This article came from the Chronicle published April 1986.  Page 90-91


Book Review: Travel Diaries from Kingston Manor, Yeovil 1882-1886.

Reviewed By: Moira Gittos


Book Review: Travel Diaries from Kingston Manor, Yeovil 1882-1886. Ed. Edith H. Whetham. Obtainable from Yeovil Museum, £3.50.

The book has been compiled from the diaries kept by Elizabeth Bide Dampier and her brother, William Dampier-Bide, during their travels in the 1880’s. It has been edited by their grand-neice. Neither Elizabeth (Bessie) nor William (Willie) married and they lived for most of their lives in Kingston Manor. During the years covered by this book, they undertook a five month long tour of Egypt, Palestine and Greece, returning overland via-Austria, and a two year journey which took. them through India, Ceylon, Burma, Australia, Fiji, New Zealand, Tasmania, Hong Kong, China, Japan, U.S.A. and Canada. The conditions they encountered on these ambitious ventures were variable. arid often primitive. In Palestine they camped – the sleeping tents were complete with iron bedsteads and wash stands!, Bessie’s and Willie’s interests were wide, they were keen plant collectors, well informed on antiquities and observers of the scenery, industry and engineering which they encountered. At a loose end one day in Bombay they decided to tour the dockyard. The diaries are leavened throughout by their dry comments, for instance on items offered for sale in Egypt,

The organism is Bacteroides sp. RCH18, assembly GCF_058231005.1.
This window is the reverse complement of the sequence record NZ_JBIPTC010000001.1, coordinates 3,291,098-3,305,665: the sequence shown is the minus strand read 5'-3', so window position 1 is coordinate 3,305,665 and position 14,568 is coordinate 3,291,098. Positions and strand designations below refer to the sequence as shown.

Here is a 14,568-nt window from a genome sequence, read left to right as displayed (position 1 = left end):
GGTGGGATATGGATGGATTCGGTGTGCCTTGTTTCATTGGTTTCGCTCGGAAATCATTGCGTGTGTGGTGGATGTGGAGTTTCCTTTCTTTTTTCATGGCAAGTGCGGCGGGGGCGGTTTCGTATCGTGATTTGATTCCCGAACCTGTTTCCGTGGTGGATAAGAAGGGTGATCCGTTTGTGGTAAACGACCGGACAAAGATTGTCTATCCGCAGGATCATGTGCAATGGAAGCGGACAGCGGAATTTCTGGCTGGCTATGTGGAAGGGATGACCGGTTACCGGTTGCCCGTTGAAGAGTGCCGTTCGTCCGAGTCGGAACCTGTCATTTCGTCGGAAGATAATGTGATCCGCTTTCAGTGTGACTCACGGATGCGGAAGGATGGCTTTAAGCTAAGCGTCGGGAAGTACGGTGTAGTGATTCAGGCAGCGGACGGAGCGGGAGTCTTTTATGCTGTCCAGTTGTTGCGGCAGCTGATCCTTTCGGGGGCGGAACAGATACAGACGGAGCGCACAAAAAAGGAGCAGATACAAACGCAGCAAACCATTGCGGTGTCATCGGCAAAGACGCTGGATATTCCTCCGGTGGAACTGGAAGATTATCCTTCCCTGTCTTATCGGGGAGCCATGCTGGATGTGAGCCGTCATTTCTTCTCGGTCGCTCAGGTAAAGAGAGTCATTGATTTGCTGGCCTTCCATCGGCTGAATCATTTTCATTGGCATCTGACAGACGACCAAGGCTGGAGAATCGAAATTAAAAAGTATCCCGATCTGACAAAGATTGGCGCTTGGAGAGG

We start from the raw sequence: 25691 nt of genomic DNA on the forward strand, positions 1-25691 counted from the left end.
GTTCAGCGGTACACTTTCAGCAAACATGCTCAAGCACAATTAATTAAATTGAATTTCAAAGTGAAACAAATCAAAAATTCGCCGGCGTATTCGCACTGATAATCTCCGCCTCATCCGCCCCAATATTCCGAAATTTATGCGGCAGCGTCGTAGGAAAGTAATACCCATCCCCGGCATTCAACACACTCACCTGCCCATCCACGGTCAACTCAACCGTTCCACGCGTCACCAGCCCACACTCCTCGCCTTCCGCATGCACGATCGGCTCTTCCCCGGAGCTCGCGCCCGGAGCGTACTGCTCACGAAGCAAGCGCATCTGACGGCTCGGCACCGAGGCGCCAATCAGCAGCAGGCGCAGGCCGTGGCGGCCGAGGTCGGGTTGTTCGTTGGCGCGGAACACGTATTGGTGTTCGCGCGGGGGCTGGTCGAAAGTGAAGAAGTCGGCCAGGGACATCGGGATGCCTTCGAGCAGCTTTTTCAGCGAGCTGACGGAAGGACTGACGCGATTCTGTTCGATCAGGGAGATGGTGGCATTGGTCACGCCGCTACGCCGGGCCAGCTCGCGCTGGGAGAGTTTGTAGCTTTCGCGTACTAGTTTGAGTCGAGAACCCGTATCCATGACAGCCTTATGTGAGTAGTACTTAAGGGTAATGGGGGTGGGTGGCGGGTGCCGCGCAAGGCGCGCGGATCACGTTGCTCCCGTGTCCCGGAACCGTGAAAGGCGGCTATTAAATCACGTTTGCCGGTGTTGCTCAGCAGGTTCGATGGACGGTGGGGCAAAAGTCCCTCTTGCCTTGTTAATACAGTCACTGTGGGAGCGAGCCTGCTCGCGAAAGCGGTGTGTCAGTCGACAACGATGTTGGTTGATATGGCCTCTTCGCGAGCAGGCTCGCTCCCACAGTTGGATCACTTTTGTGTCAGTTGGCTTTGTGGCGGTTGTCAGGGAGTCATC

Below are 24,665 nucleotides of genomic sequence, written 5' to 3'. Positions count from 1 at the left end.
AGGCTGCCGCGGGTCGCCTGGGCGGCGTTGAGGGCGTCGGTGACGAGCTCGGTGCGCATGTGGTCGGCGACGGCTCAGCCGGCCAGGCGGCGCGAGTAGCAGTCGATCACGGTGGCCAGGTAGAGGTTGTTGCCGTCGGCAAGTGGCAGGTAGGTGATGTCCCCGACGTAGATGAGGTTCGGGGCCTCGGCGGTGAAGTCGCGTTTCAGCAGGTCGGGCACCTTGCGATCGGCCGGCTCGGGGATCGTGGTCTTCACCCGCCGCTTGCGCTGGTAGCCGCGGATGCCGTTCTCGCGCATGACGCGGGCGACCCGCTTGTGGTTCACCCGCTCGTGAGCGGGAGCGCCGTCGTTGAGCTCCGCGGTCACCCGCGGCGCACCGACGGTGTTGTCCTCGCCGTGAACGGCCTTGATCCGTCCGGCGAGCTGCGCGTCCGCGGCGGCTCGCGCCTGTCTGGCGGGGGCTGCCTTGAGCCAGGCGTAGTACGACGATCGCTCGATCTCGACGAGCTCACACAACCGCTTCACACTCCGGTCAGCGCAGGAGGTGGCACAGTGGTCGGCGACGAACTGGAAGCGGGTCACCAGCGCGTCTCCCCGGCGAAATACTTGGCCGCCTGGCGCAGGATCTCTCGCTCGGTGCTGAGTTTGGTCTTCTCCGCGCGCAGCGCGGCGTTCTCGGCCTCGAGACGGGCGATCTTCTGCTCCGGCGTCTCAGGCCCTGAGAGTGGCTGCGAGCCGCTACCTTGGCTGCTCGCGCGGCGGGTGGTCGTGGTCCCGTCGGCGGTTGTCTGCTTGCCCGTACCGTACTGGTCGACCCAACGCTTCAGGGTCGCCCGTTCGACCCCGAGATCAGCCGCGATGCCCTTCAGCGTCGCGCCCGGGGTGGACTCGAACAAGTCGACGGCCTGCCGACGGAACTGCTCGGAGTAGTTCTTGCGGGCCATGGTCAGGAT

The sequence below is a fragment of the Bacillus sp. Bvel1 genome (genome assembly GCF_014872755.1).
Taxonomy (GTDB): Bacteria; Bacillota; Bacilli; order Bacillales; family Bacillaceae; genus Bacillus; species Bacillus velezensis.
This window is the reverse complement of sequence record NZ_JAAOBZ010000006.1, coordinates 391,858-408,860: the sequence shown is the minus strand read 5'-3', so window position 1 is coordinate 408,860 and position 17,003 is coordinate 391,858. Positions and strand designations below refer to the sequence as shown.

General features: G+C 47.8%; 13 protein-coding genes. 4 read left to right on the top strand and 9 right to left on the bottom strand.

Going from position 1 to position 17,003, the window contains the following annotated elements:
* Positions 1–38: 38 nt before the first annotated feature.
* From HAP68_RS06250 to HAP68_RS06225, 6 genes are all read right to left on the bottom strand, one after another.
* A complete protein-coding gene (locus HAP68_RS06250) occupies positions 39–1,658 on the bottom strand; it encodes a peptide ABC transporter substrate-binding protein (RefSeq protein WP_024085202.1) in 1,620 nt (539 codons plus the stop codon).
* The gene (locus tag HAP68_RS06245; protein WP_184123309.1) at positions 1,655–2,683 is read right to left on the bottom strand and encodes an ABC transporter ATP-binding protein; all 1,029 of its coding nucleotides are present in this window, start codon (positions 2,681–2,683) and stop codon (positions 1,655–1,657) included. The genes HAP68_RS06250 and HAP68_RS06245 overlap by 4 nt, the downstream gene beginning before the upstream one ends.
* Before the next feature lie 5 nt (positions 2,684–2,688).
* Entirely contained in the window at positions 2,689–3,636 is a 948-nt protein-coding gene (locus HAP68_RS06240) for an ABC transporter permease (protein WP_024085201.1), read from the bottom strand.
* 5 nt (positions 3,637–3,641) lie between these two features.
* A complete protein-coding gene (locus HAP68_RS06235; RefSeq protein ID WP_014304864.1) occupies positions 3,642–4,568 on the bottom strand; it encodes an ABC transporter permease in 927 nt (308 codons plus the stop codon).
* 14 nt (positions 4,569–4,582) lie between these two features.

“Friday Feb. 17th. Left our, Boat at 8.30 AM and crossed to the West Bank…… At this place every man, woman and child had turned out to offer antiquities (some very modern) …..”

Their many adventures included a boat grounded and holed on the Nile, from which they were rescued by Count Esterhazy. In San Francisco, they witnessed a parade of Civil War veterans. The “Diaries” provide a very entertaining; account of travel and conditions abroad at a time when the map was largely pink.

N.B. All funds raised by the sale of the Diaries will be used for the restoration of the Dampier-Bide portraits, on loan to Yeovil Museum.